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Fatalities Associated with Ingestion of Diethylene Glycol-Contaminated Glycerin Used to Manufacture Acetaminophen Syrup -- Haiti, November 1995-June 1996

From November 1995 through June 1996, acute anuric renal failure was diagnosed in 86 children (aged 3 months-13 years) in Haiti; most (85%) children were aged less than or equal to 5 years. On June 14, 1996, a joint investigation was initiated by the Ministry of Health of Haiti, the University General Hospital in Port-au-Prince, the Pan American Health Organization/World Health Organization, the Caribbean Epidemiology Center, and CDC. This report summarizes the preliminary findings of this ongoing investigation, which indicate that this outbreak was associated with diethylene glycol (DEG)-contaminated glycerin used to manufacture acetaminophen syrup.

Most cases were characterized by a nonspecific febrile prodromal illness followed within 2 weeks by anuric renal failure, pancreatitis, hepatitis, and neurologic dysfunction progressing to coma. Ten children were transferred to medical centers in the United States for intensive care and dialysis; nine are still living. Of the 76 children who remained in Haiti, only one is known to have survived. Histopathology of kidney tissue from four patients indicated acute tubular necrosis with regeneration consistent with a toxic exposure.

The investigation indicated that at least 79% of patients had consumed one of two locally manufactured acetaminophen syrup preparations ("Afebril" and "Valodon"), which were subsequently found to contain DEG. On June 22, the Ministry of Health of Haiti issued an alert to parents not to administer these products and prohibited their sale. The manufacturing company announced a recall of these and other syrup products it produces. Following the recall and an ongoing public information campaign, the number of new cases declined sharply; the last reported case-patient was admitted to a hospital on June 29. The traceback investigation, which is being conducted in collaboration with the U.S. Food and Drug Administration (FDA), indicates that glycerin used in the formulation of these syrups was contaminated with DEG. The contaminated glycerin was imported to Haiti from another country.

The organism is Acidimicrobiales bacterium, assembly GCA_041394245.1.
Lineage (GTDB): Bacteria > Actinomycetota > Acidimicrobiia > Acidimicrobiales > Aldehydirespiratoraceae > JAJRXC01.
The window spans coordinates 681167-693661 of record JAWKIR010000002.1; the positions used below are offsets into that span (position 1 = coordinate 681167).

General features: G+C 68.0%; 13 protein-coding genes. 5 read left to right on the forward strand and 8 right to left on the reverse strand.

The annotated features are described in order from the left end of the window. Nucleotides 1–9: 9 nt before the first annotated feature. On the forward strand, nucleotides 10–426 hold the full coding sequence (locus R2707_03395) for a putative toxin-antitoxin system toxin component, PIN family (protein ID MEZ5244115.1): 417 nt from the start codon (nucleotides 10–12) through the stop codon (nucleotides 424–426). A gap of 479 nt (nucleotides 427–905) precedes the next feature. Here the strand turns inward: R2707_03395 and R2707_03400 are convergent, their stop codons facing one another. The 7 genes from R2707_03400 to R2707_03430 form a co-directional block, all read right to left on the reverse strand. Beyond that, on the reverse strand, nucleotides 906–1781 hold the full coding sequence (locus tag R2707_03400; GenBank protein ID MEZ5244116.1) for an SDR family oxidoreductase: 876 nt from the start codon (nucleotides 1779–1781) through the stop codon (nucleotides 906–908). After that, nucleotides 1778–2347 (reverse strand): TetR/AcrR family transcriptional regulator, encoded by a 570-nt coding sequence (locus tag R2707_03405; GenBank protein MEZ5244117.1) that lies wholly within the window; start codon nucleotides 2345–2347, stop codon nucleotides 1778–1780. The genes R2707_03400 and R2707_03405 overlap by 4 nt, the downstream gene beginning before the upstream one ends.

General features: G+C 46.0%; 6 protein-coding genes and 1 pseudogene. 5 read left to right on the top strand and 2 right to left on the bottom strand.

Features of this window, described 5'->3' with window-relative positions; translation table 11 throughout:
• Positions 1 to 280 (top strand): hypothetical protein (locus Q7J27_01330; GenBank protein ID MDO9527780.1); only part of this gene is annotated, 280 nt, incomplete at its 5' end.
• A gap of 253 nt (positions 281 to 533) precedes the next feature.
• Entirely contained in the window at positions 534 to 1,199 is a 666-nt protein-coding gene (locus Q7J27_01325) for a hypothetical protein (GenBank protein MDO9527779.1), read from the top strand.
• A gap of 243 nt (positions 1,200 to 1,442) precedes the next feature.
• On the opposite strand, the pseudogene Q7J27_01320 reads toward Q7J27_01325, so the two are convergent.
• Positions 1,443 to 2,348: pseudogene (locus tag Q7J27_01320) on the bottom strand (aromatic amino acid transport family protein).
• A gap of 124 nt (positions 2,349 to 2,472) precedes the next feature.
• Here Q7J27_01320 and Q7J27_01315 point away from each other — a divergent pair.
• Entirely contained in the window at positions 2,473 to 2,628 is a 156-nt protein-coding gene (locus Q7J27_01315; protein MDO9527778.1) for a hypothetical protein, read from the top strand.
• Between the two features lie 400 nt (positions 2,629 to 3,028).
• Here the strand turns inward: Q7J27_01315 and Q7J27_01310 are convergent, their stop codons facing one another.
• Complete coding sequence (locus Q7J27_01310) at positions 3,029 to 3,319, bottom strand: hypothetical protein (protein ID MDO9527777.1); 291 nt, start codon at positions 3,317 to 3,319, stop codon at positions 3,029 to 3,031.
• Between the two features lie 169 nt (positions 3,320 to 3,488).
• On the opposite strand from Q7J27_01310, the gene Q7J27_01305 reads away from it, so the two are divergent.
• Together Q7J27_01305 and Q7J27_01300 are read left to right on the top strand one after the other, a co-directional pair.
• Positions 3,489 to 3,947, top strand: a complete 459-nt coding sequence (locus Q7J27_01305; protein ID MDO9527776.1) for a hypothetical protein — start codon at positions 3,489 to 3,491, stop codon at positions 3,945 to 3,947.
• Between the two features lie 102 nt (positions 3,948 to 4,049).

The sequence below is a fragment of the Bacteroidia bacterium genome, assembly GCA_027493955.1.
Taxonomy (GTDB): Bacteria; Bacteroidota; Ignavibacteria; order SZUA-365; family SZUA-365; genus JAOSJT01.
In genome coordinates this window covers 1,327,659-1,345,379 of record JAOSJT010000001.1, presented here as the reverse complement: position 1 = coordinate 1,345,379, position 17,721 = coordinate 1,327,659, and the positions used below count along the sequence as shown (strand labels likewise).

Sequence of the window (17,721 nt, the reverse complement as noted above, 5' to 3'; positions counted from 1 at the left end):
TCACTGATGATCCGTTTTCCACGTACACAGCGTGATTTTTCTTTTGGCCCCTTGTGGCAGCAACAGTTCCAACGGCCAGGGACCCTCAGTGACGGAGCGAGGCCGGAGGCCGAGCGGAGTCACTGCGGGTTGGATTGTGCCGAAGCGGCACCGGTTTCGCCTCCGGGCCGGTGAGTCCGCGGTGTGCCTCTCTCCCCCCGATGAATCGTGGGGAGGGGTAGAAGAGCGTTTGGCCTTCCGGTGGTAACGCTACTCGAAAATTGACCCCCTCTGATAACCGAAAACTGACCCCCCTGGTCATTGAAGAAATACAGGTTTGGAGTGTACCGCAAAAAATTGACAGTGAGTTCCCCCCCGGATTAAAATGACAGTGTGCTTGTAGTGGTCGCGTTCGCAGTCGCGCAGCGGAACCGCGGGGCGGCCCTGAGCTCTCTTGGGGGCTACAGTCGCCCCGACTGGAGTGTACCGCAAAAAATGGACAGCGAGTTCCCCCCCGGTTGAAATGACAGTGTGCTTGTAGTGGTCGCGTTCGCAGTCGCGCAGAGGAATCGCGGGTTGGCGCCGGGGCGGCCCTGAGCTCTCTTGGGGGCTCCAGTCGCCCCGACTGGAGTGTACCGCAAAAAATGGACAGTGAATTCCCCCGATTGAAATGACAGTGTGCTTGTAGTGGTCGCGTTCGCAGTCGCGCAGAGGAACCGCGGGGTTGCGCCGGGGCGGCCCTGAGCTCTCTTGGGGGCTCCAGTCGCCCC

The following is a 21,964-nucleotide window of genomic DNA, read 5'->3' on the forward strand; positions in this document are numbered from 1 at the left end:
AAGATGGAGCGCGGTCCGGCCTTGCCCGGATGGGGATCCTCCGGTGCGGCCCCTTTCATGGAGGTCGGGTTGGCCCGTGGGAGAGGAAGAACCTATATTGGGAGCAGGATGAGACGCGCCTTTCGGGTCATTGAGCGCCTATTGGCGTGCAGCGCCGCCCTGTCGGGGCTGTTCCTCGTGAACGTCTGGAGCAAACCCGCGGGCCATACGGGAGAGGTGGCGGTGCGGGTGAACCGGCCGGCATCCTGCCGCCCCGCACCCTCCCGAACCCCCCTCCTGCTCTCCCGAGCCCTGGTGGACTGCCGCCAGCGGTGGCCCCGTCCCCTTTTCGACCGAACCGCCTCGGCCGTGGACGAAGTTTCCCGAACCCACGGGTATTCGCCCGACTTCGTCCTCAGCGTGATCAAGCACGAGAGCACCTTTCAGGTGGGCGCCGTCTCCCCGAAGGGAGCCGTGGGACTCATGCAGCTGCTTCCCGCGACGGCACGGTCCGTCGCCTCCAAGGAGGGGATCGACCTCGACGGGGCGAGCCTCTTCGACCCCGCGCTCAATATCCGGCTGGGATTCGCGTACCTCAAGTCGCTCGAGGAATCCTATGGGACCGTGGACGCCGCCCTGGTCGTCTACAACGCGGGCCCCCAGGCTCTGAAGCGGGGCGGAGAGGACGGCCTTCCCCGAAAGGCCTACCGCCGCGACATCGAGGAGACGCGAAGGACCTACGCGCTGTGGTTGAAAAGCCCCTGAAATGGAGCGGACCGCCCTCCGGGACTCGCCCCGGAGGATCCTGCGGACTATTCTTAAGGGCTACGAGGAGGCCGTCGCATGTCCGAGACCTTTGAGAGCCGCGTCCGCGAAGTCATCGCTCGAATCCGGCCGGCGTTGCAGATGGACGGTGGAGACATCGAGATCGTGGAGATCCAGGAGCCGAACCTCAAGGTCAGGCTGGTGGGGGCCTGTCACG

Reported by: R Malebranche, MD, Minister of Health, C Hecdivert, Ministry of Health; A Lassegue, MD, S St. Victor, MD, R Derosena, MD, K Denerville, MD, CH St. Amand, MD, D Severe, MD, E Compas, MD, P Cleophat, MD, JH Buteau, MD, D Fabien, MD, J Colimon, MD, RI Verdier, MD, Univ General Hospital, Port-au-Prince; M Cayemitte, MD, MF Placide, MD, Child Health Institute of Haiti. J Hospedales, MD, M Lewis, PhD, Caribbean Epidemiology Center; M-A Diouf, MD, S Garcia, MD, Pan American Health Organization/World Health Organization, Haiti. R Parekh, MD, T Bunchman, MD, Univ of Michigan, Ann Arbor. L Racusen, MD, Johns Hopkins Univ, Baltimore. Food and Drug Administration. Health Studies Br, Div of Environmental Hazards and Health Effects, National Center for Environmental Health; Childhood and Respiratory Diseases Br, Div of Bacterial and Mycotic Diseases, National Center for Infectious Diseases, CDC.

Editorial Note

Editorial Note: DEG, a known nephrotoxin and hepatotoxin, is used in industrial solvents and antifreeze. The mechanism of toxicity is unknown but probably is different from oxalate toxicity associated with ethylene glycol poisoning. Management of patients with DEG toxicity relies on early diagnosis with supportive and symptomatic care for multi-organ failure. Although data on outcome are limited, survival with resolution of signs and symptoms has been reported (1).

The outbreak in Haiti is the fourth large outbreak associated with pharmaceutical products contaminated with DEG. Previous outbreaks (in the United States, Nigeria, and Bangladesh) resulted from ingestion of DEG-contaminated sulfanilamide or acetaminophen syrups (1-3). In two of the outbreaks, propylene glycol was the contaminated raw material, and in a third, DEG was used as a diluent. A cluster of 14 deaths occurred in India among patients in one hospital who ingested DEG-contaminated glycerin used for control of intracranial pressure (4).

Glycerin is used as a sweetener in formulations of many pharmaceutical syrups ingested orally. Complexities in the distribution of glycerin and other pharmaceutical raw materials that may involve many handlers (importers and exporters) underscore the need for manufacturers to adequately identify raw materials and end products. However, infrared spectroscopy tests required by the United States Pharmocopoeia (USP) would not have detected this DEG-contaminated glycerin syrup. A gas chromatography method capable of separating and detecting glycerin, ethylene glycol, and DEG can be used to determine that glycerin is free of these contaminants. The outbreak in Haiti emphasizes the need for pharmaceutical producers worldwide to be aware of possible contamination of glycerin and other raw materials with DEG and to use appropriate quality-control measures to identify and prevent potential contamination.


  1. Hanif M, Mobarak MR, Ronan A, Rahman D, Donovan JJ, Bennish ML. Fatal renal failure caused by diethylene glycol in paracetamol elixir: the Bangladesh epidemic. Br Med J 1995;311:88-91.

  2. Okuonghae HO, Ighogboja IS, Lawson JO, Nwana EJ. Diethylene glycol poisoning in Nigerian children. Ann Trop Paediatr 1992;12:235-8.

  3. Geiling EMK, Cannon PR. Pathologic effects of elixir of sulfanilamide (diethylene glycol) poisoning. A clinical and experimental correlation: final report. JAMA 1938;111:919-26.

  4. Pandya SK. An unmitigated tragedy. Br Med J 1988;297:117-9.

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